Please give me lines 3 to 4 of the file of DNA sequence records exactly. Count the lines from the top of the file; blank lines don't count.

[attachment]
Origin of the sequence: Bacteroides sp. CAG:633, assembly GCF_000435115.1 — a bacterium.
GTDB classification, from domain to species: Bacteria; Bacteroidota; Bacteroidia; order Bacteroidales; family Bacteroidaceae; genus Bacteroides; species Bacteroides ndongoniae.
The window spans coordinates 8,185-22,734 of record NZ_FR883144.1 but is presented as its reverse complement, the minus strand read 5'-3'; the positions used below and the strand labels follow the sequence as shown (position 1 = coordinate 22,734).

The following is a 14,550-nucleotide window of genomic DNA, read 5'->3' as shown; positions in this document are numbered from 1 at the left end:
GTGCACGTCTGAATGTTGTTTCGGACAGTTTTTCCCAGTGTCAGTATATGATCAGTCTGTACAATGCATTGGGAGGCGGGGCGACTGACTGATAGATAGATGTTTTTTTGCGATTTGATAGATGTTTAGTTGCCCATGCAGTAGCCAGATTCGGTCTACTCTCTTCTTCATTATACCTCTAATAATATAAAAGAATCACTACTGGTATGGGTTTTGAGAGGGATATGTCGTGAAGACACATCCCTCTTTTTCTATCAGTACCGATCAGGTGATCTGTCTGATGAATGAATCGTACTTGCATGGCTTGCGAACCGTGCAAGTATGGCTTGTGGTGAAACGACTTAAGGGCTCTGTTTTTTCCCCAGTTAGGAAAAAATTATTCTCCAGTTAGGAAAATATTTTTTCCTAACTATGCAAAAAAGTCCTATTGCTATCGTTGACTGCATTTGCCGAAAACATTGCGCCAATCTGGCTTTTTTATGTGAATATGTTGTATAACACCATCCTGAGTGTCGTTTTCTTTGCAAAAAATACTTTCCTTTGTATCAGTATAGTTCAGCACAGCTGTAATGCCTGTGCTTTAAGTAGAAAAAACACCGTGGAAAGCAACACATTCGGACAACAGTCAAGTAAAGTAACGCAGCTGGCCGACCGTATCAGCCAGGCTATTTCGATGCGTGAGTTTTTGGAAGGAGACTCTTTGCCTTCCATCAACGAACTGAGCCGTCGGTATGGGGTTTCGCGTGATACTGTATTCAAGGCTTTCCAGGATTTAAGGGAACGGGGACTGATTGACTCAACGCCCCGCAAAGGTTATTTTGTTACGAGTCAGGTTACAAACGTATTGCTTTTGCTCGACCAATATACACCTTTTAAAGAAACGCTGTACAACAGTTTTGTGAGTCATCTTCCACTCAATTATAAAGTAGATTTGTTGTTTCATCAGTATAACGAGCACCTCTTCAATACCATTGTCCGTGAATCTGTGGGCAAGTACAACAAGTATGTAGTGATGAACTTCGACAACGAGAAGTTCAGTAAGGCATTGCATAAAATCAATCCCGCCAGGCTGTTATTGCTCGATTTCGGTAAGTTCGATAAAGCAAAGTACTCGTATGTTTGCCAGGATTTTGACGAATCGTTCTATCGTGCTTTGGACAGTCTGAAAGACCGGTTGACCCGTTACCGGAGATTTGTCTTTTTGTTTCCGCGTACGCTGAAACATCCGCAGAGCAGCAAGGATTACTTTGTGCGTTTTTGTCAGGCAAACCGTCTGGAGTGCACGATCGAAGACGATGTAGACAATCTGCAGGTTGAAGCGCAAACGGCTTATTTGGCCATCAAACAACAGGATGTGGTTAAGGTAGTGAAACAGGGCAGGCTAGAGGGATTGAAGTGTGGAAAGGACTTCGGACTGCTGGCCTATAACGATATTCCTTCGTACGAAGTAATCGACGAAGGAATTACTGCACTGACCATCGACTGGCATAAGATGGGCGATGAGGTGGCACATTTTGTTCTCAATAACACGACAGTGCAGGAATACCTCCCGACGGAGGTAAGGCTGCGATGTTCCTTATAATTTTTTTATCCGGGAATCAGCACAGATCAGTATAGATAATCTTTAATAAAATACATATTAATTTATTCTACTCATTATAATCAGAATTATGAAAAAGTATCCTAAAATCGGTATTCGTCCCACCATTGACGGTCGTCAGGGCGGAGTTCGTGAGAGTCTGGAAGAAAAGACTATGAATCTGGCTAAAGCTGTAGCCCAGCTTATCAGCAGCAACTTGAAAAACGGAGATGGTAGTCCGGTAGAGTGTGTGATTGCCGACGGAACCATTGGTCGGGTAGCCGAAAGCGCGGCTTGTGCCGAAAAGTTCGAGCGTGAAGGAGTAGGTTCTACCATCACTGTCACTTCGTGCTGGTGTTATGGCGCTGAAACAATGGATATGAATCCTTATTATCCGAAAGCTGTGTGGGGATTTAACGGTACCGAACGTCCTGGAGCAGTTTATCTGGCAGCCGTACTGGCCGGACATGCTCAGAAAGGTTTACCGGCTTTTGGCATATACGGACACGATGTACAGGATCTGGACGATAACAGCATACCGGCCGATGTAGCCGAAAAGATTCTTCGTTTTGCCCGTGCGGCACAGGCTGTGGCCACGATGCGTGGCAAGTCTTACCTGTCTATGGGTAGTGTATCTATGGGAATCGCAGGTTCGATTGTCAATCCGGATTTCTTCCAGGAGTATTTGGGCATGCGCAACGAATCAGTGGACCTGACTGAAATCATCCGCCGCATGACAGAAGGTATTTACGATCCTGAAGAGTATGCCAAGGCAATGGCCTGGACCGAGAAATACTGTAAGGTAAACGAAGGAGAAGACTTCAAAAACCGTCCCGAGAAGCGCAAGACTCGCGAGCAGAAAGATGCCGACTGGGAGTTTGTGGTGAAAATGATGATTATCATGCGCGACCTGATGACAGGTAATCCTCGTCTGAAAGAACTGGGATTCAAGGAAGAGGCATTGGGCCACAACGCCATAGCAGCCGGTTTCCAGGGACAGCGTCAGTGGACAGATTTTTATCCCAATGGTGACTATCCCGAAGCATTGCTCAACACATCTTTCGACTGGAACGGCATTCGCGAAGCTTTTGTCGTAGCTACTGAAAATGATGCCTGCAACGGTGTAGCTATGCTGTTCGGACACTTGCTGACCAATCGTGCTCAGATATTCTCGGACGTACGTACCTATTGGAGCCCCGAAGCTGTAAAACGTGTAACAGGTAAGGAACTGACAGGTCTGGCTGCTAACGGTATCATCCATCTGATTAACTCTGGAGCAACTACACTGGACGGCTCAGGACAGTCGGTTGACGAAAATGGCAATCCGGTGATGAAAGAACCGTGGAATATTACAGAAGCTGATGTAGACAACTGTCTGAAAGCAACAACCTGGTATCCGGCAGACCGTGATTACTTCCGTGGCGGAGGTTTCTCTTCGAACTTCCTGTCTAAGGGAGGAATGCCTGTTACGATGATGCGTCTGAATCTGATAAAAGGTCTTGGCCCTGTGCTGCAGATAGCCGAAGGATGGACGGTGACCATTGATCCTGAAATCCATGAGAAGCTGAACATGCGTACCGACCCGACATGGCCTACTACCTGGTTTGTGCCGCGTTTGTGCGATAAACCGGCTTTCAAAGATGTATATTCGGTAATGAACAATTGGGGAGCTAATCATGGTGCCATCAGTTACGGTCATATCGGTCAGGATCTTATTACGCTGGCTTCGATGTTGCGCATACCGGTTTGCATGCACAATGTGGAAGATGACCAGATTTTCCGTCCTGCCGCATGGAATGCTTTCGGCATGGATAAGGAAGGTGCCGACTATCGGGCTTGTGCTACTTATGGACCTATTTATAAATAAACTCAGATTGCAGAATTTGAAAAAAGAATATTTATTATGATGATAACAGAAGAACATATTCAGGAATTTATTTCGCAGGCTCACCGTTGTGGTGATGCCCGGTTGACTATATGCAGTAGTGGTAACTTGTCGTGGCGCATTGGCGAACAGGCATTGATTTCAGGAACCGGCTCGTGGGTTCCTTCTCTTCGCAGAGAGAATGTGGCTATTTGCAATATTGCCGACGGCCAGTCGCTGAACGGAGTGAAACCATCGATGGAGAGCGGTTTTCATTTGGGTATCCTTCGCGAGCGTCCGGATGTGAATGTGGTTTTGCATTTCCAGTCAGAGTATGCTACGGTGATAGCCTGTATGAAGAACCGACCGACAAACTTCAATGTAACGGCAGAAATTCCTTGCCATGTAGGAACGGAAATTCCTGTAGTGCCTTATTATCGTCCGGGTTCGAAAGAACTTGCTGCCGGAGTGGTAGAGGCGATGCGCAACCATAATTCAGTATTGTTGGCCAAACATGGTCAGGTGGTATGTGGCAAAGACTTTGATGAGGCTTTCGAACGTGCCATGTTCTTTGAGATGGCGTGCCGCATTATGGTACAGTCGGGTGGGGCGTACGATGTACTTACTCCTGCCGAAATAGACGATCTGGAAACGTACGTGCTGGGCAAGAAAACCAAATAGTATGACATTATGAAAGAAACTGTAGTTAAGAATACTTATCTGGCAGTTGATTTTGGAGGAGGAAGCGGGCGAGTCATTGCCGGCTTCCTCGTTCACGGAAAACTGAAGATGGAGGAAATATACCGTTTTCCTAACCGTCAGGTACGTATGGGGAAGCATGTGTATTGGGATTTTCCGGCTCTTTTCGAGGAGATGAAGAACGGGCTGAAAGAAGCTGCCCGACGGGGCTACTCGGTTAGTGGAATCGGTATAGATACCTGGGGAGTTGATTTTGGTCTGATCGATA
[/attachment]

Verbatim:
The window spans coordinates 8,185-22,734 of record NZ_FR883144.1 but is presented as its reverse complement, the minus strand read 5'-3'; the positions used below and the strand labels follow the sequence as shown (position 1 = coordinate 22,734).

The following is a 14,550-nucleotide window of genomic DNA, read 5'->3' as shown; positions in this document are numbered from 1 at the left end: